2. Not have any professional relationship with any RPG publisher in time frame of potential entries with a buffer around it. This makes a lot of sense, too, as long as you understand that they’re going for a “peoples’ choice award”.
  3. Must declare any relationship with any publisher that’s compenstated in some way. This one is probably so that reviewers or others that may have received free product are still eligible as long as they disclose that.
  4. Must be able to read English and communicate clearly therein. The ENnies are at GenCon, and most of the RPG products likely to be nominated are in English. Okay, a bit of a minor quibble with the wording at the end here, but that’s because my editor brain sees potential for problems with the vagueness of “communicate clearly”.
  5. Don’t bargain to get peoples’ votes. Now, for those who don’t know some of the history behind the ENnies, this may seem innocuous. However, there have been issues in previous years with passionate/rabid fanbases of certain designers and products showing up en masse and tilting the results in their favor a la the Sad Puppies. There was even a walk-out in 2015 (full disclosure: I’m friends and acquaintances with those that walked out, and I fully support their decision to do so, even though I made the choice to stay to support other nominated designers.)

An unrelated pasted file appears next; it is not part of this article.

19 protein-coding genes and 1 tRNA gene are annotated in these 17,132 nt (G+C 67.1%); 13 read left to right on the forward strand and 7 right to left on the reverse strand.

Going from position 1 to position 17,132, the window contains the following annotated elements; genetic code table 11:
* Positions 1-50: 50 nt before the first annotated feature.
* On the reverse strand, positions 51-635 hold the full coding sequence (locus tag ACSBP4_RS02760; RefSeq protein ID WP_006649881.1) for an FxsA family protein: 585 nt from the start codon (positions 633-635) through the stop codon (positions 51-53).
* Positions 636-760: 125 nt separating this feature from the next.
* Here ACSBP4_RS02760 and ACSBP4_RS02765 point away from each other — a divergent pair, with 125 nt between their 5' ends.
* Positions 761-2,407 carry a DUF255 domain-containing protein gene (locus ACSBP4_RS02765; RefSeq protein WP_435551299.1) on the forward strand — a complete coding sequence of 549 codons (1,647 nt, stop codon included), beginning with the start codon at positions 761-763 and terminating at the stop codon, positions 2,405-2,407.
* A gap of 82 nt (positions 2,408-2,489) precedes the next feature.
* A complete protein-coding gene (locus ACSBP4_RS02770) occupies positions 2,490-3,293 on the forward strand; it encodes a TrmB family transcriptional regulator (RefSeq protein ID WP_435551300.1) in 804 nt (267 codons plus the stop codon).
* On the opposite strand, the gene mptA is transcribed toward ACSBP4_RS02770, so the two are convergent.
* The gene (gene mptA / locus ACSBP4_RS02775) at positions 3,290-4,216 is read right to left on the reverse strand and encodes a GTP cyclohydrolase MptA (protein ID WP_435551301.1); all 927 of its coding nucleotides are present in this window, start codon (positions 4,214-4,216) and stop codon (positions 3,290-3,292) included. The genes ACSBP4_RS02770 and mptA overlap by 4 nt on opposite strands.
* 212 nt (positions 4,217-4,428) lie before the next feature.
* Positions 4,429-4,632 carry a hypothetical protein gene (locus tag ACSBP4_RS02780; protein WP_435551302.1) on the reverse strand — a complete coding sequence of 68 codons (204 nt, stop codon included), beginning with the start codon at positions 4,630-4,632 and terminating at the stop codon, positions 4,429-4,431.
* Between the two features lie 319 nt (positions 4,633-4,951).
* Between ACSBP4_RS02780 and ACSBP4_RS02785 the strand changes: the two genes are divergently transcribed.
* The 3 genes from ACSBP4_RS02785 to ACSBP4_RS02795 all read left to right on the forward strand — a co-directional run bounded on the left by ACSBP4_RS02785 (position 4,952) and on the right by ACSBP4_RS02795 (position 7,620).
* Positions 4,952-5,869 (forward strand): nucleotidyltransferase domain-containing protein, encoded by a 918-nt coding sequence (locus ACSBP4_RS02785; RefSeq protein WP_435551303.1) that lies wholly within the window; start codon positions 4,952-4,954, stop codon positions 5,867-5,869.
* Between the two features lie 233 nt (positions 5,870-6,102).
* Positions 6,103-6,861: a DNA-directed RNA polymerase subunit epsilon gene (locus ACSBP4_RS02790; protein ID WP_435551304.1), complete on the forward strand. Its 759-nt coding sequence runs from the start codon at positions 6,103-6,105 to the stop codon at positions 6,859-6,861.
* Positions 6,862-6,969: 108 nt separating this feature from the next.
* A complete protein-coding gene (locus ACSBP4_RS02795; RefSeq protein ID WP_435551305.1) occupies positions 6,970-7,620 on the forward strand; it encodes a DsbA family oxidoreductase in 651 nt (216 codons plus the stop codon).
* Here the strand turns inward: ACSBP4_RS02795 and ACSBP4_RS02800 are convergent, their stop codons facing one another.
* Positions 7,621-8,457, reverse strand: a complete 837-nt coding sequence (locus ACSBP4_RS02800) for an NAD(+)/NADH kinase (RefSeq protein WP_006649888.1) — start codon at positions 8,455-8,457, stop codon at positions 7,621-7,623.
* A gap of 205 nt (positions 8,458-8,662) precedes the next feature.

6. No more than 2 consecutive years as a judge. No issues with this one.

The Application

Did you notice that I haven’t even gotten to the application itself yet? Let’s do that now, shall we? First off, some of the information from the announcment should be on the application page. There’s vital context there, but I’ll also mention specific other things in the point-by-point below.

I’m not going to go into all of the questions/blanks on the application, just the ones I want to comment on.

  • Phone number: Why do they need that? I can see communication being easier, but it’d be nice to know why they need it, or make it optional.
  • Photograph: Looks like this one is optional, so no issues here.